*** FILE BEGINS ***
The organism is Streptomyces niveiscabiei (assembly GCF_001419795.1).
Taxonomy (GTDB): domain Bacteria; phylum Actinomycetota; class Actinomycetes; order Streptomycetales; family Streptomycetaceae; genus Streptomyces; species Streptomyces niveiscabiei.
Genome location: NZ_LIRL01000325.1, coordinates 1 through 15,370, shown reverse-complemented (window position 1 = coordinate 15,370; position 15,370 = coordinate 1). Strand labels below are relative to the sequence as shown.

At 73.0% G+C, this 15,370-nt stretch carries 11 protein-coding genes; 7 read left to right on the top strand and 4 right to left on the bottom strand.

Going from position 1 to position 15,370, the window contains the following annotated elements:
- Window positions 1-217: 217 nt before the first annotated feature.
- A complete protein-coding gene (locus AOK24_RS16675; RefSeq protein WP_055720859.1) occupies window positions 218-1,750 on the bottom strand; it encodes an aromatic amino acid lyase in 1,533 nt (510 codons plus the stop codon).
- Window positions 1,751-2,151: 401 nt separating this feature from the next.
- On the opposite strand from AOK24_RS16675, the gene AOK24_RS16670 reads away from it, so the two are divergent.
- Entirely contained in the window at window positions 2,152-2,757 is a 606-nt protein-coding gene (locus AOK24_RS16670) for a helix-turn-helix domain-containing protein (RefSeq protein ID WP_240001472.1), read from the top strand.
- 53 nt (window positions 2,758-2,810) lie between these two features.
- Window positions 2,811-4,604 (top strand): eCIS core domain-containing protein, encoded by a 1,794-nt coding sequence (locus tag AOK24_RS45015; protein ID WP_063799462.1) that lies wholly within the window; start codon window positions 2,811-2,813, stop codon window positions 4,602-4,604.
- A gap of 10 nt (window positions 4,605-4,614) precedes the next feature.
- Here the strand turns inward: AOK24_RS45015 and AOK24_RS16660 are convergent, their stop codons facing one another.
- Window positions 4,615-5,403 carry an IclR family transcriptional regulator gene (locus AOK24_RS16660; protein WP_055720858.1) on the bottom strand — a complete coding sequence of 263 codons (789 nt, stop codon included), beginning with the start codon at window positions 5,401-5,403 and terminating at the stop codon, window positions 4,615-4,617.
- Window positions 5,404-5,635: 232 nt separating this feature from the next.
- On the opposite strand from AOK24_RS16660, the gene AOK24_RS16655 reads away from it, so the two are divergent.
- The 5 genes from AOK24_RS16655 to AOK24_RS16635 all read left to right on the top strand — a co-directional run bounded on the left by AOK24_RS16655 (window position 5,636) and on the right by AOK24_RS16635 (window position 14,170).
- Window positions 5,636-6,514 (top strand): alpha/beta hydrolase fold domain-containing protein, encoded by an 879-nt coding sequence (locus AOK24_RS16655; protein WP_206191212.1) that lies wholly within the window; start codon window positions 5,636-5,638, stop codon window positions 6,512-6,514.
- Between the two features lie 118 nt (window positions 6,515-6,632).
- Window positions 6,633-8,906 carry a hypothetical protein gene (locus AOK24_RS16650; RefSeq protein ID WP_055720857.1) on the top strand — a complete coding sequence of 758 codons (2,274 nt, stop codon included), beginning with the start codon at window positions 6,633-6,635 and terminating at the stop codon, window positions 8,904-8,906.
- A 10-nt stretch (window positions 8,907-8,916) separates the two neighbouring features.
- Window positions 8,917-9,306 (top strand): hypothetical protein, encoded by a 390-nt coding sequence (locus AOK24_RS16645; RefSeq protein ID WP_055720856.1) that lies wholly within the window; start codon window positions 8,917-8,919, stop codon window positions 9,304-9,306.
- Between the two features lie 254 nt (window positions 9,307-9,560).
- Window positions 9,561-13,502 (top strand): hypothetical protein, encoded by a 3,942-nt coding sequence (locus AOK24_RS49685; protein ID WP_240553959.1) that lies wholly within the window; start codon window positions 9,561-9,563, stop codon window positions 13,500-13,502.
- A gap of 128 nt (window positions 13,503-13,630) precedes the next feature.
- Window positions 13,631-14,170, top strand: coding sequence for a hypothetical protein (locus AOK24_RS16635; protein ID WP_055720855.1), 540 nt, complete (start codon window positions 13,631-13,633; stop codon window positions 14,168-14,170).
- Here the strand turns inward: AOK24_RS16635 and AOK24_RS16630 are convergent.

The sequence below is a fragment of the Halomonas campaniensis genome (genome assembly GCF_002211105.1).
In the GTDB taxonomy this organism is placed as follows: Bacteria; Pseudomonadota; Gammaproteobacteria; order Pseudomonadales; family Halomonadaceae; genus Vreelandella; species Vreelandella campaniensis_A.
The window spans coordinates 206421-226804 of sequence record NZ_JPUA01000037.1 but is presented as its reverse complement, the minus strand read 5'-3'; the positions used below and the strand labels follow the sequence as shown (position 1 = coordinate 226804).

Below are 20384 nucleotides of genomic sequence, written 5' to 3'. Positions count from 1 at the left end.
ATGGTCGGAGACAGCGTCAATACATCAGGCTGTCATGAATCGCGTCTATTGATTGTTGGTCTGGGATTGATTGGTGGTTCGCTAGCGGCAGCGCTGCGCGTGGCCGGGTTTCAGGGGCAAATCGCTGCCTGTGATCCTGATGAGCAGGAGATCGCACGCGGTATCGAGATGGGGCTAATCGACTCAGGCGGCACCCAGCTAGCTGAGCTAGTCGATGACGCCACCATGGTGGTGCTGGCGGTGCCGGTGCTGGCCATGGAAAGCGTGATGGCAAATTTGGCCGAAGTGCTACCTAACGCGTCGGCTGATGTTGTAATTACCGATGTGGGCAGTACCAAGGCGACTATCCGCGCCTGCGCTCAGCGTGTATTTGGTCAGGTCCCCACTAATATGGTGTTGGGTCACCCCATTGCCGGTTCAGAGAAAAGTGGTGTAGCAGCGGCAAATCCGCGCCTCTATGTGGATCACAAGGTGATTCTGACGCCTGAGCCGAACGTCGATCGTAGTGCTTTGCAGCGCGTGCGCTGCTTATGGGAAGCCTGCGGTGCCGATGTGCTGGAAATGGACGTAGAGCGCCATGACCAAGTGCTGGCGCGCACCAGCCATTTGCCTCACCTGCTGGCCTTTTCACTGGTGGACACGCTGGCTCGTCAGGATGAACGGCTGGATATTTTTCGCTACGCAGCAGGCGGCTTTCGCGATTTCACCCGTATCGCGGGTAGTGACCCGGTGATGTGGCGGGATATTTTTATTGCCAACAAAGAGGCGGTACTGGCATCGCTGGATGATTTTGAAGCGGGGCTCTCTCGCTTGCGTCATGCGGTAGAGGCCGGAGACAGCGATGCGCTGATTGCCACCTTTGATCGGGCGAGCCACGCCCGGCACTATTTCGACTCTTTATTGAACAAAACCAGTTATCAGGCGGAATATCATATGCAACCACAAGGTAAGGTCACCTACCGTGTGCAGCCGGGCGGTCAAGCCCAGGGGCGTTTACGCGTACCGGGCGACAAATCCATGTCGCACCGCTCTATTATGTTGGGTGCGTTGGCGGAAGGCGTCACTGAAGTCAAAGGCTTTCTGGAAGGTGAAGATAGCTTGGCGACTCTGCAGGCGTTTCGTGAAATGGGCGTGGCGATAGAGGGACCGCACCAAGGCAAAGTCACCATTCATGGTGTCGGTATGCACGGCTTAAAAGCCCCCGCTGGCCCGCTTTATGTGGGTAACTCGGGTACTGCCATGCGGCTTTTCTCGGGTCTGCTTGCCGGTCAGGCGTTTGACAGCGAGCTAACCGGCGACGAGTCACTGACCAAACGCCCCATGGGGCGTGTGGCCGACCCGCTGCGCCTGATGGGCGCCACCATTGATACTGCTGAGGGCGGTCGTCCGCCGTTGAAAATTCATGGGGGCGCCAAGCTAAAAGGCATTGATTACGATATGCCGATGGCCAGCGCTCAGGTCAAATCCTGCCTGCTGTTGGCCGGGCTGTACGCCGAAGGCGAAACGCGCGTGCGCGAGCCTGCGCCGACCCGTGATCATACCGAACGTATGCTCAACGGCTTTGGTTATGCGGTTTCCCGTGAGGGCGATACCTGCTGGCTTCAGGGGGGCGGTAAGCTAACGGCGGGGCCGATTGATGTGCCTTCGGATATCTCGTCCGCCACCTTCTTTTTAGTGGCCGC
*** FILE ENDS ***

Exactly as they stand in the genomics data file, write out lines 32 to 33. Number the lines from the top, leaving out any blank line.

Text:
Below are 20384 nucleotides of genomic sequence, written 5' to 3'. Positions count from 1 at the left end.
ATGGTCGGAGACAGCGTCAATACATCAGGCTGTCATGAATCGCGTCTATTGATTGTTGGTCTGGGATTGATTGGTGGTTCGCTAGCGGCAGCGCTGCGCGTGGCCGGGTTTCAGGGGCAAATCGCTGCCTGTGATCCTGATGAGCAGGAGATCGCACGCGGTATCGAGATGGGGCTAATCGACTCAGGCGGCACCCAGCTAGCTGAGCTAGTCGATGACGCCACCATGGTGGTGCTGGCGGTGCCGGTGCTGGCCATGGAAAGCGTGATGGCAAATTTGGCCGAAGTGCTACCTAACGCGTCGGCTGATGTTGTAATTACCGATGTGGGCAGTACCAAGGCGACTATCCGCGCCTGCGCTCAGCGTGTATTTGGTCAGGTCCCCACTAATATGGTGTTGGGTCACCCCATTGCCGGTTCAGAGAAAAGTGGTGTAGCAGCGGCAAATCCGCGCCTCTATGTGGATCACAAGGTGATTCTGACGCCTGAGCCGAACGTCGATCGTAGTGCTTTGCAGCGCGTGCGCTGCTTATGGGAAGCCTGCGGTGCCGATGTGCTGGAAATGGACGTAGAGCGCCATGACCAAGTGCTGGCGCGCACCAGCCATTTGCCTCACCTGCTGGCCTTTTCACTGGTGGACACGCTGGCTCGTCAGGATGAACGGCTGGATATTTTTCGCTACGCAGCAGGCGGCTTTCGCGATTTCACCCGTATCGCGGGTAGTGACCCGGTGATGTGGCGGGATATTTTTATTGCCAACAAAGAGGCGGTACTGGCATCGCTGGATGATTTTGAAGCGGGGCTCTCTCGCTTGCGTCATGCGGTAGAGGCCGGAGACAGCGATGCGCTGATTGCCACCTTTGATCGGGCGAGCCACGCCCGGCACTATTTCGACTCTTTATTGAACAAAACCAGTTATCAGGCGGAATATCATATGCAACCACAAGGTAAGGTCACCTACCGTGTGCAGCCGGGCGGTCAAGCCCAGGGGCGTTTACGCGTACCGGGCGACAAATCCATGTCGCACCGCTCTATTATGTTGGGTGCGTTGGCGGAAGGCGTCACTGAAGTCAAAGGCTTTCTGGAAGGTGAAGATAGCTTGGCGACTCTGCAGGCGTTTCGTGAAATGGGCGTGGCGATAGAGGGACCGCACCAAGGCAAAGTCACCATTCATGGTGTCGGTATGCACGGCTTAAAAGCCCCCGCTGGCCCGCTTTATGTGGGTAACTCGGGTACTGCCATGCGGCTTTTCTCGGGTCTGCTTGCCGGTCAGGCGTTTGACAGCGAGCTAACCGGCGACGAGTCACTGACCAAACGCCCCATGGGGCGTGTGGCCGACCCGCTGCGCCTGATGGGCGCCACCATTGATACTGCTGAGGGCGGTCGTCCGCCGTTGAAAATTCATGGGGGCGCCAAGCTAAAAGGCATTGATTACGATATGCCGATGGCCAGCGCTCAGGTCAAATCCTGCCTGCTGTTGGCCGGGCTGTACGCCGAAGGCGAAACGCGCGTGCGCGAGCCTGCGCCGACCCGTGATCATACCGAACGTATGCTCAACGGCTTTGGTTATGCGGTTTCCCGTGAGGGCGATACCTGCTGGCTTCAGGGGGGCGGTAAGCTAACGGCGGGGCCGATTGATGTGCCTTCGGATATCTCGTCCGCCACCTTCTTTTTAGTGGCCGC